April 30, 2013

Mt. Fuji Motivation

Mt. Fuji is the national symbol of Japan. Its near-perfect symmetry, size and visibility for tens of millions of people in the Tokyo area have turned this still-active volcano into a national icon. It’s the tallest mountain in Japan (3,776 m/12, 289 ft.), is considered a holy site by followers of the Shinto religion, and draws untold thousands of hikers every year to ascend her sides to the top. In short, Fuji-san inspires superlatives like no other mountain in Japan.

For my part, Fuji-san inspires many trips to the men’s room.

You see, like hundreds of millions of other officer workers around the world I fuel my work with regular cups of coffee (coupled with Red Bull or lesser-caffeinated beverages when I want to push the typing envelope). The morning fuel-up is inevitably followed by nature’s call to jettison some ballast, thereafter necessitating regular pit stops at the men’s room in my workplace. That’s the brilliance of the architect of the building: I have an unfettered view of Fuji-san from the entrance to the men’s restroom. That is a perk I share with only a few other hundred thousand or so workers in Japan’s capital region.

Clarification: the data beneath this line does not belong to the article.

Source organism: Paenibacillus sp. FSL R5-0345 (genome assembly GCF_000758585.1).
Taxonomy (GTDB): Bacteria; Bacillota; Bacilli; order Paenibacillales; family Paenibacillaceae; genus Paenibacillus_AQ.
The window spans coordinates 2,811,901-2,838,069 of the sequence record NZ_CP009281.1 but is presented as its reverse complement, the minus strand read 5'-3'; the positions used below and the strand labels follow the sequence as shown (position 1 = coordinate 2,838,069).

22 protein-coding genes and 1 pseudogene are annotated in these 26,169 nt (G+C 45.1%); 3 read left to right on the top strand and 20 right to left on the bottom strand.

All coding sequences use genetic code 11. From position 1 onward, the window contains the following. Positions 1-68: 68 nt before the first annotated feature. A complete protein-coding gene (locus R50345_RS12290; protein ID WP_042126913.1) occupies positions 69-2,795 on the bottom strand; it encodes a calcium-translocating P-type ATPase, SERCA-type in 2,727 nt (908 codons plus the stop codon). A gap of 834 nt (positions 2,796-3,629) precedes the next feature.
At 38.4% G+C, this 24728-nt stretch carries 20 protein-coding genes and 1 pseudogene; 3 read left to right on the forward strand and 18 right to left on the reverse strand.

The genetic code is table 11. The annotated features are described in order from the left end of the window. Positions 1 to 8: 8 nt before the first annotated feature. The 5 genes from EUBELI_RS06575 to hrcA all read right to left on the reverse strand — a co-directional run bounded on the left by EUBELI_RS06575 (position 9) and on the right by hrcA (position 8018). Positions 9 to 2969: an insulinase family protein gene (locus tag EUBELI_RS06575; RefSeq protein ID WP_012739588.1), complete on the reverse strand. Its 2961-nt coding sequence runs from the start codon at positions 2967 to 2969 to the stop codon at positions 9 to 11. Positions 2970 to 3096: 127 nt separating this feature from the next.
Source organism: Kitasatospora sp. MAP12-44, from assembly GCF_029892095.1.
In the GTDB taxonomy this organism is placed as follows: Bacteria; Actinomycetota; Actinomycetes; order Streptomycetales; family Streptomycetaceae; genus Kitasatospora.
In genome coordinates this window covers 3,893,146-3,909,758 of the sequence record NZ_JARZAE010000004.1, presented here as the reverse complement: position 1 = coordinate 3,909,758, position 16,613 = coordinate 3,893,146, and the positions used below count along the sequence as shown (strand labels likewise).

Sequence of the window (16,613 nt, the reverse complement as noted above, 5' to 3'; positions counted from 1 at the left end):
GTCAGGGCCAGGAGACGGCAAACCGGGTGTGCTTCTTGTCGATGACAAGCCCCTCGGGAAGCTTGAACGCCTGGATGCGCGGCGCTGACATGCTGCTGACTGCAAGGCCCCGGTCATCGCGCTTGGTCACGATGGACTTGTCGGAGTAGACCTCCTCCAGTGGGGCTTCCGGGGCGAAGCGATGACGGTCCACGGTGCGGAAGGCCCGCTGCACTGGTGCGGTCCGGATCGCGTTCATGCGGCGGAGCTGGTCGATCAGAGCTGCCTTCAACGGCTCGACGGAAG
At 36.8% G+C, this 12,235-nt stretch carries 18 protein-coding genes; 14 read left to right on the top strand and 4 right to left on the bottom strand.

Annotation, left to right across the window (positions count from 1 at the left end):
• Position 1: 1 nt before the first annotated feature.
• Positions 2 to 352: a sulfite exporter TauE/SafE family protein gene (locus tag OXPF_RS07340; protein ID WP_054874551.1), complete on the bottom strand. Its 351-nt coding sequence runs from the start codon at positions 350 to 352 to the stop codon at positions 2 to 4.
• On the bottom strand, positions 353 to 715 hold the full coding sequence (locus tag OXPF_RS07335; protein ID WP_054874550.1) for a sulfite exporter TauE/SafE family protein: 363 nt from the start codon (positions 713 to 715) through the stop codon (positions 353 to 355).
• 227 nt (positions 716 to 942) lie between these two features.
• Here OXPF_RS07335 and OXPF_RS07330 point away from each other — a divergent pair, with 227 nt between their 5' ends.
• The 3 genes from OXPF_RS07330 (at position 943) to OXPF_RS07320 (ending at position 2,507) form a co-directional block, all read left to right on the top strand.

The View - the ideal

Does the panorama of Fuji-san lower perceived stress levels or produce higher degrees of job satisfaction? Unknown.

But I do know that the view beats that of any other workplace I’ve been in. In fact, I find the occasional glimpses of Fuji-san inspiring. However, I did get a few snickers from a couple of co-workers who inquired as to why I was taking photos near the men’s john. The things I do for my art!

The View – the reality without zoom…but still quite nice

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